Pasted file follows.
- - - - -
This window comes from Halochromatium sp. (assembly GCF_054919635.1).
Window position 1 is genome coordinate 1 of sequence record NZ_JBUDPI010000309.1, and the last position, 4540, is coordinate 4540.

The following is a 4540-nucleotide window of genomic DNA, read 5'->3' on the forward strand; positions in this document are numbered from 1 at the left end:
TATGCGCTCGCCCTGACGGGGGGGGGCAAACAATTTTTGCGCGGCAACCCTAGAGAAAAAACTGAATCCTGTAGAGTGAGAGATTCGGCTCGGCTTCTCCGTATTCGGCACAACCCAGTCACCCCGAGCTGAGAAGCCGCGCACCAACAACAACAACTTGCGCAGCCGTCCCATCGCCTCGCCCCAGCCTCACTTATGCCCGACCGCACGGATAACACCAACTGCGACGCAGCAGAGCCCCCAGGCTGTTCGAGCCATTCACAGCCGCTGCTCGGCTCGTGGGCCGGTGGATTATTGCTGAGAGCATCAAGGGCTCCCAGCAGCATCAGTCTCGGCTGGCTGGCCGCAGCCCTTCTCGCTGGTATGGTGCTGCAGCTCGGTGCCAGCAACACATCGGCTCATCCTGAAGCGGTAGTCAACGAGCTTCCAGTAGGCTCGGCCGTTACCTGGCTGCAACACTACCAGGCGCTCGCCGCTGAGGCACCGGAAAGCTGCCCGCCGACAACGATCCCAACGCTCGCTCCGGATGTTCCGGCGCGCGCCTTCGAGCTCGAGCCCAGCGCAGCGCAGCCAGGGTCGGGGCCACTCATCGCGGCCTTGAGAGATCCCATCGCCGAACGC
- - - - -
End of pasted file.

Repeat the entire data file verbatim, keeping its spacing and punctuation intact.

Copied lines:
This window comes from Halochromatium sp. (assembly GCF_054919635.1).
Window position 1 is genome coordinate 1 of sequence record NZ_JBUDPI010000309.1, and the last position, 4540, is coordinate 4540.

The following is a 4540-nucleotide window of genomic DNA, read 5'->3' on the forward strand; positions in this document are numbered from 1 at the left end:
TATGCGCTCGCCCTGACGGGGGGGGGCAAACAATTTTTGCGCGGCAACCCTAGAGAAAAAACTGAATCCTGTAGAGTGAGAGATTCGGCTCGGCTTCTCCGTATTCGGCACAACCCAGTCACCCCGAGCTGAGAAGCCGCGCACCAACAACAACAACTTGCGCAGCCGTCCCATCGCCTCGCCCCAGCCTCACTTATGCCCGACCGCACGGATAACACCAACTGCGACGCAGCAGAGCCCCCAGGCTGTTCGAGCCATTCACAGCCGCTGCTCGGCTCGTGGGCCGGTGGATTATTGCTGAGAGCATCAAGGGCTCCCAGCAGCATCAGTCTCGGCTGGCTGGCCGCAGCCCTTCTCGCTGGTATGGTGCTGCAGCTCGGTGCCAGCAACACATCGGCTCATCCTGAAGCGGTAGTCAACGAGCTTCCAGTAGGCTCGGCCGTTACCTGGCTGCAACACTACCAGGCGCTCGCCGCTGAGGCACCGGAAAGCTGCCCGCCGACAACGATCCCAACGCTCGCTCCGGATGTTCCGGCGCGCGCCTTCGAGCTCGAGCCCAGCGCAGCGCAGCCAGGGTCGGGGCCACTCATCGCGGCCTTGAGAGATCCCATCGCCGAACGC